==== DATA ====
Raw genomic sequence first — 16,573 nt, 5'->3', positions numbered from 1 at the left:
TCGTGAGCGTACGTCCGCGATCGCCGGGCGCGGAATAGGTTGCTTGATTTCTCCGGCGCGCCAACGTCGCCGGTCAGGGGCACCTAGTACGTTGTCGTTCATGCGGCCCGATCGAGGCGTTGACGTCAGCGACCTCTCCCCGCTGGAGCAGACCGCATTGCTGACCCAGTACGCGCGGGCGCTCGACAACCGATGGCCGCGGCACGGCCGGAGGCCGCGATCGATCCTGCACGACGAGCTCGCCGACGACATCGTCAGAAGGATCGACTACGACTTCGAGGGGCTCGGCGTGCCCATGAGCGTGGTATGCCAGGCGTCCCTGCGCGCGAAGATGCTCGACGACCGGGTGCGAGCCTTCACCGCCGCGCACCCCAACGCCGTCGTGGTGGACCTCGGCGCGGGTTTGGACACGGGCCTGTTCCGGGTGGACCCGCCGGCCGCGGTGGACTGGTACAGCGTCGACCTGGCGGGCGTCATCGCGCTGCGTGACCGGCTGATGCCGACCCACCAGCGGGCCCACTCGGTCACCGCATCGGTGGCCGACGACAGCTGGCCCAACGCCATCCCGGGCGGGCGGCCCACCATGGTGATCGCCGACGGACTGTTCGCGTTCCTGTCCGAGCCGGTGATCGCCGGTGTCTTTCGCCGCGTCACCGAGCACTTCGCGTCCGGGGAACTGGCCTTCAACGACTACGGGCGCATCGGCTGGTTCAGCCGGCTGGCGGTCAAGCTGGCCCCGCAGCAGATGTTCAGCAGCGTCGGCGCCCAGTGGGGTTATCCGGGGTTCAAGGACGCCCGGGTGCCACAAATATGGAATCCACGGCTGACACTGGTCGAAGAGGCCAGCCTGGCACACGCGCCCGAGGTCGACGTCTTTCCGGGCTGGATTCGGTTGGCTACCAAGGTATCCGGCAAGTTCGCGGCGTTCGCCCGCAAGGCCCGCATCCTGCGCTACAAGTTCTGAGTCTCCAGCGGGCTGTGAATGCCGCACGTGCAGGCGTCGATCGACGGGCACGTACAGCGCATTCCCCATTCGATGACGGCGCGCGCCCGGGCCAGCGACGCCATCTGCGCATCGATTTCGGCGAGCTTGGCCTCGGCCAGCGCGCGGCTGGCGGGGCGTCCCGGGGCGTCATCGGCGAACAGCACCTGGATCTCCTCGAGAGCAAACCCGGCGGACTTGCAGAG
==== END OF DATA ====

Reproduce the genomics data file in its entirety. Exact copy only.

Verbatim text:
Raw genomic sequence first — 16,573 nt, 5'->3', positions numbered from 1 at the left:
TCGTGAGCGTACGTCCGCGATCGCCGGGCGCGGAATAGGTTGCTTGATTTCTCCGGCGCGCCAACGTCGCCGGTCAGGGGCACCTAGTACGTTGTCGTTCATGCGGCCCGATCGAGGCGTTGACGTCAGCGACCTCTCCCCGCTGGAGCAGACCGCATTGCTGACCCAGTACGCGCGGGCGCTCGACAACCGATGGCCGCGGCACGGCCGGAGGCCGCGATCGATCCTGCACGACGAGCTCGCCGACGACATCGTCAGAAGGATCGACTACGACTTCGAGGGGCTCGGCGTGCCCATGAGCGTGGTATGCCAGGCGTCCCTGCGCGCGAAGATGCTCGACGACCGGGTGCGAGCCTTCACCGCCGCGCACCCCAACGCCGTCGTGGTGGACCTCGGCGCGGGTTTGGACACGGGCCTGTTCCGGGTGGACCCGCCGGCCGCGGTGGACTGGTACAGCGTCGACCTGGCGGGCGTCATCGCGCTGCGTGACCGGCTGATGCCGACCCACCAGCGGGCCCACTCGGTCACCGCATCGGTGGCCGACGACAGCTGGCCCAACGCCATCCCGGGCGGGCGGCCCACCATGGTGATCGCCGACGGACTGTTCGCGTTCCTGTCCGAGCCGGTGATCGCCGGTGTCTTTCGCCGCGTCACCGAGCACTTCGCGTCCGGGGAACTGGCCTTCAACGACTACGGGCGCATCGGCTGGTTCAGCCGGCTGGCGGTCAAGCTGGCCCCGCAGCAGATGTTCAGCAGCGTCGGCGCCCAGTGGGGTTATCCGGGGTTCAAGGACGCCCGGGTGCCACAAATATGGAATCCACGGCTGACACTGGTCGAAGAGGCCAGCCTGGCACACGCGCCCGAGGTCGACGTCTTTCCGGGCTGGATTCGGTTGGCTACCAAGGTATCCGGCAAGTTCGCGGCGTTCGCCCGCAAGGCCCGCATCCTGCGCTACAAGTTCTGAGTCTCCAGCGGGCTGTGAATGCCGCACGTGCAGGCGTCGATCGACGGGCACGTACAGCGCATTCCCCATTCGATGACGGCGCGCGCCCGGGCCAGCGACGCCATCTGCGCATCGATTTCGGCGAGCTTGGCCTCGGCCAGCGCGCGGCTGGCGGGGCGTCCCGGGGCGTCATCGGCGAACAGCACCTGGATCTCCTCGAGAGCAAACCCGGCGGACTTGCAGAG